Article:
Why Trump Was the Real Loser in Alabama
Roy Moore’s victory party last night in Birmingham, Alabama was blasting Lynyrd Skynyrd’s southern rock anthem “Sweet Home Alabama.” At the outset of the song, lead vocalist Ronnie Van Sant ordered, “Turn it up.” But the crowd yesterday was quickly stilled by the news that their man had lost his crusade to enter the Senate. And so there was no sweetness, only bitterness, for Moore’s myrmidons as the finality of the election result sunk in. Too lazy, or too scared, or too something to bother campaigning, Moore had spent the weekend at West Point, where he watched the Army-Navy game, which the Black Knights won in a squeaker over the Midshipmen. By one point in fact, the very same margin by which Democratic candidate Doug Jones surpassed, or, to put it more precisely, outhustled, the hapless Moore last night.
The consequences for Donald Trump may well be dire. Yes, it’s possible to argue that Alabama is one-off with no broader national implications. Roy Moore was a louse, someone who never had a chance of winning. And so on. But this may well be a case of whistling past the political graveyard.
The fact is that Trump and Steve Bannon went all-in, but the charge of Trump’s ideological light brigade ended up becoming a fresh lost cause. By the end of the campaign, Trump was vociferously backing Moore, both declaring that Jones, a supporter of abortion rights and stricter background checks on guns, was a bad hombre and that the allegations about Moore’s misdeeds were nothing more than fictions cooked up in some Democratic political operative’s laboratory. Now Trump stands exposed. For him the result is all pain and no gain. This is the second in Alabama that he has been unable to deliver his base; the first time was when he scorned the advice of Bannon and endorsed Luther Strange; the second was when he heeded the advice of Bannon and endorsed Moore, compounding his original error. In this instance, Trump would have been wiser to have listened to Mitch McConnell, the savvy leader of the Senate, who saw disaster coming and tried to avert it, but was stymied by the reality TV show director in the White House, who apparently thinks that he can conduct the government via his Twitter account.
So far Trump’s approach has yielded him steadily sagging polls and zero legislative accomplishments. The one bill that he hopes to point to is tax reductions for the highest sliver of the wealthy—to call it reform would be a misnomer of the highest order—that repudiates the very populist stands he enunciated during the election. By futilely endorsing Moore, Trump has essentially become a hostage of McConnell and House speaker Paul Ryan.
Trump is vulnerable on two fronts, which is why he will be almost wholly reliant on this duo for protection. The first is of course the Russia investigation. Trump’s lawyers appear to be totally out of their league when it comes to dealing with Special Counsel Robert Mueller’s legal team. Whether Mueller ends up targeting Trump or simply his associates remains an open question. But time may be running out for Trump: if the Democrats, as is now more likely, take both the House and Senate his presidency will be imperiled. The possibility that the GOP turns on Trump in an effort to preserve its congressional seats and that Trump, in turn, resigns the presidency this summer can no longer be discounted. With the passage of the tax bill, as Steve Bannon has noted, establishment Republicans really don’t need Trump any longer.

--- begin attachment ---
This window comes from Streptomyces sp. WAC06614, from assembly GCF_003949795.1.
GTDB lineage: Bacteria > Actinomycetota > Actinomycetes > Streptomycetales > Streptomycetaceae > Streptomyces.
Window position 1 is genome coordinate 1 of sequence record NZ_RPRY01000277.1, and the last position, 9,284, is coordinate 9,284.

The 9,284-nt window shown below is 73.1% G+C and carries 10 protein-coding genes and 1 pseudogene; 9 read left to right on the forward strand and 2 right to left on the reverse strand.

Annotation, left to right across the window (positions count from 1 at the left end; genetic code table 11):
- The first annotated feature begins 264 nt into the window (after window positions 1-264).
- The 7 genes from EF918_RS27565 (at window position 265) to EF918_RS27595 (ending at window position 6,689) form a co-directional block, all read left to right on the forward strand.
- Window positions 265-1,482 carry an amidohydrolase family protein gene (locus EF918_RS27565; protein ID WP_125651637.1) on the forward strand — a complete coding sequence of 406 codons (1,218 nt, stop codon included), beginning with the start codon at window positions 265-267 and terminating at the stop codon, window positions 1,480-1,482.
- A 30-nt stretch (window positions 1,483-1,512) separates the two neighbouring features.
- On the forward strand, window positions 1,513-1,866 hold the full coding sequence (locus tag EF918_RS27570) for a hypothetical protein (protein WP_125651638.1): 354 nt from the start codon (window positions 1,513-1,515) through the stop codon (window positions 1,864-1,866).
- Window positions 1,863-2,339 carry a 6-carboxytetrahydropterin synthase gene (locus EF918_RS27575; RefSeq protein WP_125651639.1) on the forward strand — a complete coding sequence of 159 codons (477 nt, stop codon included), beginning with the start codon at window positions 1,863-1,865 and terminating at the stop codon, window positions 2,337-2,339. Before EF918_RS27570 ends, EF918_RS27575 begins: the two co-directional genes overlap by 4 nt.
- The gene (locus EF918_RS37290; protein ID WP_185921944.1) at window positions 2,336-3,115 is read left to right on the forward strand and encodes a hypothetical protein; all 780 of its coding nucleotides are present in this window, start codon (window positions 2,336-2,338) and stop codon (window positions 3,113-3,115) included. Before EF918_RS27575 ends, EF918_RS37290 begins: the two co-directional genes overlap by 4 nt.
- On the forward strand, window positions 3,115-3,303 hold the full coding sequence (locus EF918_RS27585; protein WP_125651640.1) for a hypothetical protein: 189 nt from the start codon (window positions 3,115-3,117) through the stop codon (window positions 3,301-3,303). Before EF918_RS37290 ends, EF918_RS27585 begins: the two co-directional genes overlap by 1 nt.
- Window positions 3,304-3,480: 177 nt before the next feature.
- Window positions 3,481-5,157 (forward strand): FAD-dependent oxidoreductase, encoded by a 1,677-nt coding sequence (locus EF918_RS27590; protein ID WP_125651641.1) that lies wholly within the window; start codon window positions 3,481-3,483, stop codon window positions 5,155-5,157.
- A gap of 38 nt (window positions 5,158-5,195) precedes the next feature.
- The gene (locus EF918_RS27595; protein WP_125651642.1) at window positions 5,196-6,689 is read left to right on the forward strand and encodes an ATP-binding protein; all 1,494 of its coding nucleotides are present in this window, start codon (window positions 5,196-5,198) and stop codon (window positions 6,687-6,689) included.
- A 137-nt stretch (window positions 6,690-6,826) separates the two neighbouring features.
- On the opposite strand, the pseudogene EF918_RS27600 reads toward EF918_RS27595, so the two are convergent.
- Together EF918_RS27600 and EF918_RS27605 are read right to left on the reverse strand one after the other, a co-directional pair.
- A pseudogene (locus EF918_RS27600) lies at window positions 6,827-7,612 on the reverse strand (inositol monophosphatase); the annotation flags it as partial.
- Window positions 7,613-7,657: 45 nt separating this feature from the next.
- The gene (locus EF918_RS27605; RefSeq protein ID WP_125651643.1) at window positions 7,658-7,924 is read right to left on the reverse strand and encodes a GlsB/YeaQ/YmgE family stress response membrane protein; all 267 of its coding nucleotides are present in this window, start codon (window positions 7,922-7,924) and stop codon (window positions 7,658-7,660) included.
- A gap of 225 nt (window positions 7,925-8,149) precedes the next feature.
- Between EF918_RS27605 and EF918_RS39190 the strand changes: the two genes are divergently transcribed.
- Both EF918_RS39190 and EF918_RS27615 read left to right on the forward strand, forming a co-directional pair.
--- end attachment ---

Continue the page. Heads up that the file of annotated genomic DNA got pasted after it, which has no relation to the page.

But perhaps the most dangerous development for Trump is the resurgence of interest in his past sexual history. Russia, shmussia. It’s a complicated story. There are too many moving parts for the public to get overly excited about. But sex? The question pretty much answers itself. Writing in the Washington Post, Karen Tumulty points to the dangers for Trump as the #MeToo movement gathers force. She observes, “Democrats Doug Jones’s unlikely victory may also be a sign that the formula for winning in a deeply polarized political climate, perfected by Trump, may not be so reliable as it seemed.”
Indeed, Trump yesterday tweeted that in exchange for campaign donations, New York Sen. Kirsten Gillibrand “would,” as he put it, “do anything…” You don’t have to possess a mind in the gutter, as White House spokesman Sarah Huckabee Sanders put it yesterday, to decipher that the president is essentially calling another Senator a prostitute. Gillibrand, who views herself as presidential timber, seized the opportunity to raise her profile by declaring that Trump could never “silence” her and other women. With Democrats demanding an investigation of Trump on this front, the pitfalls are many, both for him and the GOP. The coming months will reveal whether Trump can reboot after Alabama or whether it’s curtains for him.
Jacob Heilbrunn is editor of the National Interest.